Passive Fiber Optics
1: Guiding light in a glass fiber, 2: Fiber modes, 3: Single-mode fibers, 4: Multimode fibers, 5: Fiber ends, 6: Fiber joints, 7: Propagation losses, 8: Fiber couplers and splitters, 9: Polarization issues, 10: Chromatic dispersion of fibers, 11: Nonlinearities of fibers, 12: Ultrashort pulses and signals in fibers, 13: Accessories and tools
Part 4: Multimode Fibers
Multimode fibers are fibers having multiple guided modes at the operation wavelength – sometimes only a few (→ few-mode fibers), but often many. The fiber core is often quite large – not much smaller than the whole fiber (see Figure 1). At the same time, the numerical aperture is often relatively high – for example, 0.3. This combination leads to a large V number, which in turn leads to a large number of modes. For step-index fibers with large V, it can be estimated with the following formula, when counting both polarization directions:
Fibers with a smaller number of guided modes, e.g. with V numbers between 3 and 10, are sometimes called few-mode fibers.
Multimode fibers are required, if light with poor spatial coherence needs to be transported. For example, this is the case for the output of typical high-power laser diodes, such as diode bars. Whereas only a tiny portion of their output power could be launched into a single-mode fiber, very efficient launching is possible for a multimode fiber with sufficiently large core and/or high NA. Another example is the use of light-emitting diodes (LEDs) instead of laser diodes as cheap signal sources in fiber-optic links. Other applications exist imaging, for example; the transmission of image information requires devices with many spatial modes.
Specifications for Multimode Fibers
A basic specification of a multimode fiber contains the core diameter and the outer diameter of a multimode fiber. Common telecom fibers (fibers for optical fiber communications over moderate distances) are 50/125 μm and 62.5/125 μm fibers, having a core diameter of 50 μm or 62.5 μm, respectively, and a cladding diameter of 125 μm. Such fibers support hundreds of guided modes. Large-core fibers with even substantially larger core diameters of hundreds of micrometers are also available.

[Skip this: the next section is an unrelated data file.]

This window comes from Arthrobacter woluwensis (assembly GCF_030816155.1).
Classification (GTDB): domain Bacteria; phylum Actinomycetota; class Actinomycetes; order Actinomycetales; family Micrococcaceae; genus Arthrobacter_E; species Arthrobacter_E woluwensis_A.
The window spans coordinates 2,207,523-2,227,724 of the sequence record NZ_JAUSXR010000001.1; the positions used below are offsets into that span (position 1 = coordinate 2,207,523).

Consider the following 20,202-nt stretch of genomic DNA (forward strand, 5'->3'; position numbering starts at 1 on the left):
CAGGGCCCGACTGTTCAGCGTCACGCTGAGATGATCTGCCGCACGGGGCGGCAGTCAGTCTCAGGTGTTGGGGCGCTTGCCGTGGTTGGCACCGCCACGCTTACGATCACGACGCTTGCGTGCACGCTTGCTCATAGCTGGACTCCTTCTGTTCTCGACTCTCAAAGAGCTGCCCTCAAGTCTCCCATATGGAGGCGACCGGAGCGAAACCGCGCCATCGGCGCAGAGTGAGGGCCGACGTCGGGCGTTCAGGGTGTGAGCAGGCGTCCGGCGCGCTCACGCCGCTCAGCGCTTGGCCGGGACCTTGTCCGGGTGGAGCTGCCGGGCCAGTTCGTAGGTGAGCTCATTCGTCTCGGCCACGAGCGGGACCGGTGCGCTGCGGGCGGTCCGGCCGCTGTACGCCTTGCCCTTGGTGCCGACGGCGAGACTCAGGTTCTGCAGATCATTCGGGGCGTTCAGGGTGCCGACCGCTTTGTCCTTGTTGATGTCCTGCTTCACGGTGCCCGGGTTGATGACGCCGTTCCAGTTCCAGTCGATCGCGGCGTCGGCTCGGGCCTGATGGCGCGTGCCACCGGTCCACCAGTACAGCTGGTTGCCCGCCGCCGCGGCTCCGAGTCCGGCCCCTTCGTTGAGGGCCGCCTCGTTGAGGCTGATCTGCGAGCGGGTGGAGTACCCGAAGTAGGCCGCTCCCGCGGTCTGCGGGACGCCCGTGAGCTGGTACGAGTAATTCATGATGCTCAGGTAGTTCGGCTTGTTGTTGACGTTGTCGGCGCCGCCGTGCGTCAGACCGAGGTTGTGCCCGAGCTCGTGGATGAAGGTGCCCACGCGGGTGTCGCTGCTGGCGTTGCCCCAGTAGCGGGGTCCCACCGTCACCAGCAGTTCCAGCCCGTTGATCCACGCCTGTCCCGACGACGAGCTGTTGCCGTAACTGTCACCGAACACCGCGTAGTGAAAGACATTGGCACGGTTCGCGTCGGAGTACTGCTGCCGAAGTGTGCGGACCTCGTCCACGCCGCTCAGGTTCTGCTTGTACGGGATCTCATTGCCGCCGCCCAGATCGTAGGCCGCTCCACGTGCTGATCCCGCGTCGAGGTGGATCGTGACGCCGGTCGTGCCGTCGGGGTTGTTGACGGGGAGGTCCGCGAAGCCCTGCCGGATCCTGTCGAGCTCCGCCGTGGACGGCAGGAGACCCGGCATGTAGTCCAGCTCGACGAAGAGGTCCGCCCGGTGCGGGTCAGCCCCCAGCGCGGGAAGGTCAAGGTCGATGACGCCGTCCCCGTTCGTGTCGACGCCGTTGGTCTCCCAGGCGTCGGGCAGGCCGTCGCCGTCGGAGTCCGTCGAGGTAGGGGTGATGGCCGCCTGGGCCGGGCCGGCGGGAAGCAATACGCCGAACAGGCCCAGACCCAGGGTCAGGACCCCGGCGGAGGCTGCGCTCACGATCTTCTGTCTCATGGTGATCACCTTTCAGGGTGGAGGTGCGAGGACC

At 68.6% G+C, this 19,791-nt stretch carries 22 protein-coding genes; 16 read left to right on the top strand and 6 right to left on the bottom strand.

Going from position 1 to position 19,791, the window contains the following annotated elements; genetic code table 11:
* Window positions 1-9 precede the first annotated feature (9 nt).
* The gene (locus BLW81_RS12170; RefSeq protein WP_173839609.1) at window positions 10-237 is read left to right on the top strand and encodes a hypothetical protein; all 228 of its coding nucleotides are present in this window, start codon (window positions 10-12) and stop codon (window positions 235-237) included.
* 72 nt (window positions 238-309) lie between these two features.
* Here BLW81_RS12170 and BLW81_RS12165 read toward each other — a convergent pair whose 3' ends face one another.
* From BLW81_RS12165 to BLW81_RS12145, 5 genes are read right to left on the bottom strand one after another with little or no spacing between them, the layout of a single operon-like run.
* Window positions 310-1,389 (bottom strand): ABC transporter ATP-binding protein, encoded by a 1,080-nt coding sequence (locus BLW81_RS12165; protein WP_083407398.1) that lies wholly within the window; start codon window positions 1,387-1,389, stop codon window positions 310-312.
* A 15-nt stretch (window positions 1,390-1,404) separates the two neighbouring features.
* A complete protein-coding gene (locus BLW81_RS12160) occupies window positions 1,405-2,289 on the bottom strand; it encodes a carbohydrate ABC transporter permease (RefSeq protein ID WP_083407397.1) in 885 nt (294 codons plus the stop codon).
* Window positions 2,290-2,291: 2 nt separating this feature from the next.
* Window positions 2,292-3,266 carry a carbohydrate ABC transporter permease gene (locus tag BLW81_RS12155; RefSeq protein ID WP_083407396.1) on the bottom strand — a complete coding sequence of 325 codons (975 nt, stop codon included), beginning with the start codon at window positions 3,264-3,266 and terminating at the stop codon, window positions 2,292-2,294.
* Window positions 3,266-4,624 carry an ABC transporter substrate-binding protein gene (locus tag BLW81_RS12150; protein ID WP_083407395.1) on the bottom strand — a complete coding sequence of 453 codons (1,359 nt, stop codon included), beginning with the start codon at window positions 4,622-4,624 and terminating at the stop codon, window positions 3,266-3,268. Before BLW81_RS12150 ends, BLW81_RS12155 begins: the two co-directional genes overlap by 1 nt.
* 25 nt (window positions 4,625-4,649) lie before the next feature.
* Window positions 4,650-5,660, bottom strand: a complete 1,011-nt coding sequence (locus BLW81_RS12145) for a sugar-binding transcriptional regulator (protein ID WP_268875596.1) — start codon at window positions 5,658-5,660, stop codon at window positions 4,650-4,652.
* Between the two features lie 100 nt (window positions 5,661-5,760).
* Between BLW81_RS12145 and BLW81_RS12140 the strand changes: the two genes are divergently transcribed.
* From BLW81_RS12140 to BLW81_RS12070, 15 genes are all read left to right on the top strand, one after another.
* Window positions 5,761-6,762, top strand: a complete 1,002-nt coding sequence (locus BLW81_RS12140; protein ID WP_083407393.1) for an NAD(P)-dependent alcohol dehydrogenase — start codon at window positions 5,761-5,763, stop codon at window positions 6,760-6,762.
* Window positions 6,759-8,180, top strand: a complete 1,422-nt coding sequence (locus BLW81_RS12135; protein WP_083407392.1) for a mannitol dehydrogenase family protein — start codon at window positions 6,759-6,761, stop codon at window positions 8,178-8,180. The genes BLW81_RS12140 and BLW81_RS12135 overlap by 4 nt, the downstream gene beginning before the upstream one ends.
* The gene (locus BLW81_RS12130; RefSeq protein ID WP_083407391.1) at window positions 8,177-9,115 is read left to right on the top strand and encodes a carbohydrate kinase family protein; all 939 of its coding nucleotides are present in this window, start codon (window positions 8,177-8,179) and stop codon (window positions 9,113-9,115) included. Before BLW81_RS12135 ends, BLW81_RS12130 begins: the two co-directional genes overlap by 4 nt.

Launching Light into a Multimode Fiber
Compared with a single-mode fiber, a multimode fiber allows for much easier launching of light, particularly if it supports many guided modes. For efficient launching, one has to fulfill two conditions:
- The input light should essentially only hit the core, not the cladding.
- The input light should not contain significant amounts of power propagating with angles larger than arcsin NA.
If the M2 factor of the input light is sufficiently small, it is possible to fulfill these two conditions simultaneously. The maximum M2 factor for efficient launching of a beam with super-Gaussian profile can be estimated from the following formula:
This is actually the approximate beam quality factor from the fiber if the optical power is well spread over all modes. (The estimate is accurate only if the fiber has many guided modes.) Of course, efficient launching does not only require a low enough M2 factor, but also a suitable shape of the intensity profile in real space and Fourier space.